djile/Shutterstock
Source: djile/Shutterstock

Consider the characteristics that are often considered desirable in a mate—a sense of humor, intelligence, kindness, understanding, a family orientation, good looks. Which would you rank as most important in a romantic partner? Which is least important to you? Research consistently shows that we rank most or all of these traits as more important than good looks (Apostolou, 2011; Apostolou, 2015; Buss et al., 2001; Perilloux et al., 2011). However, consciously ranking traits as more or less important may not reflect the way we make our real-life dating and mating decisions.  

A few months ago I sat down with my friend Louise* while she scanned online dating profiles. Louise told me that looks were not that important to her, but that a good sense of humor was a must. While Louise certainly values all of the characteristics I listed above, not once did we say, “This guy seems like he has a great sense of humor,” or, “This man has very kind features.” We only stopped to further investigate the profiles of men who seemed physically attractive. 

Physical Attractiveness is More Important Than We Think

Physical attractiveness may serve as a gatekeeper directing us toward partners who are healthy, age appropriate, and able to reproduce (Weeden and Sabini, 2005). And when we make real-life dating and mating decisions, research indicates, physical appearance dominates: We choose to pursue relationships with those who are attractive to us (see Luo and Zhang, 2009; Kurzban and Weeden, 2005; Thao et al., 2010). 

Men (both gay and straight) seem to consciously recognize the importance of physical attractiveness more than women (both straight and lesbian; see Lippa, 2007). However, experimental research, as well as evidence from online dating and speed dating, shows that physical attractiveness is equally important to men and women. Further, attractiveness tends to be a more important factor in our dating decisions than traits like personality, education, and intelligence (Eastwick et al., 2011; Eastwick and Finkel, 2008; Luo and Zhang, 2009; Kurzban and Weeden, 2005; Sprecher, 1989; Thao et al., 2010). Physical attractiveness may be so important to us because we associate other positive qualities with a pleasing appearance. For example, attractive individuals are expected to be happier and to have more rewarding life experiences than unattractive individuals (Dion et al., 1972; Griffin and Langlois, 2006). This tendency to associate attractiveness with positive qualities occurs crossculturally (Shaffer et al., 2000; Zebrowitz et al., 2012).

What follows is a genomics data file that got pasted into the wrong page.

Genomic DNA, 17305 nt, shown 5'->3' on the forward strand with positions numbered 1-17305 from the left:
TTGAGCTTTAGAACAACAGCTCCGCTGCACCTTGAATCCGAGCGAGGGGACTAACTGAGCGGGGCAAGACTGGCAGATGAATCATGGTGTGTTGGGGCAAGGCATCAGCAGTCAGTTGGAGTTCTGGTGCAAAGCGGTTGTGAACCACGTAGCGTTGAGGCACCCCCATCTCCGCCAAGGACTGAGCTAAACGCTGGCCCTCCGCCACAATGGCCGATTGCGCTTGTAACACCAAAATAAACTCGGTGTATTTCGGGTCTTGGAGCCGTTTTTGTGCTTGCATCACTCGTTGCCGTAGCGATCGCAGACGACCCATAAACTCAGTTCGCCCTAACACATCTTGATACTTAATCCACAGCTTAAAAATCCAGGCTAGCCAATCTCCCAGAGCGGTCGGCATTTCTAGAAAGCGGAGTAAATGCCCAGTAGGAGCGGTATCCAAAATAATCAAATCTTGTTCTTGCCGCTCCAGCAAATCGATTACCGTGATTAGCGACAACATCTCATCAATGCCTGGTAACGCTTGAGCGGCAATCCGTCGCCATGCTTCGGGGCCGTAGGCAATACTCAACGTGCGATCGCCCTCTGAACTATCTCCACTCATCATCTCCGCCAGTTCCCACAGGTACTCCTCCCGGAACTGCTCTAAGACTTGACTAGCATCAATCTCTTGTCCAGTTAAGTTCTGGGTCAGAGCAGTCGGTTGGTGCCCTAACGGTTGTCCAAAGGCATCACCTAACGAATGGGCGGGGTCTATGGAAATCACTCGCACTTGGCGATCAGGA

Physical Attractiveness is Less Important Than We Think

One reason we may not consciously realize the importance of physical attractiveness is that we don’t necessarily want partners who are extremely attractive—we just want partners who are attractive enough. In Dion et al.’s (1972) research, both attractive and moderately attractive individuals were viewed more positively than less attractive counterparts. Similarly, in Griffin and Langlois’ (2006) research, a lack of attractiveness was associated with negative qualities, but only a moderate level of attractiveness was necessary to make one's associations positive. To interest us, then, potential mates do not need to be exceptionally attractive, only moderately so.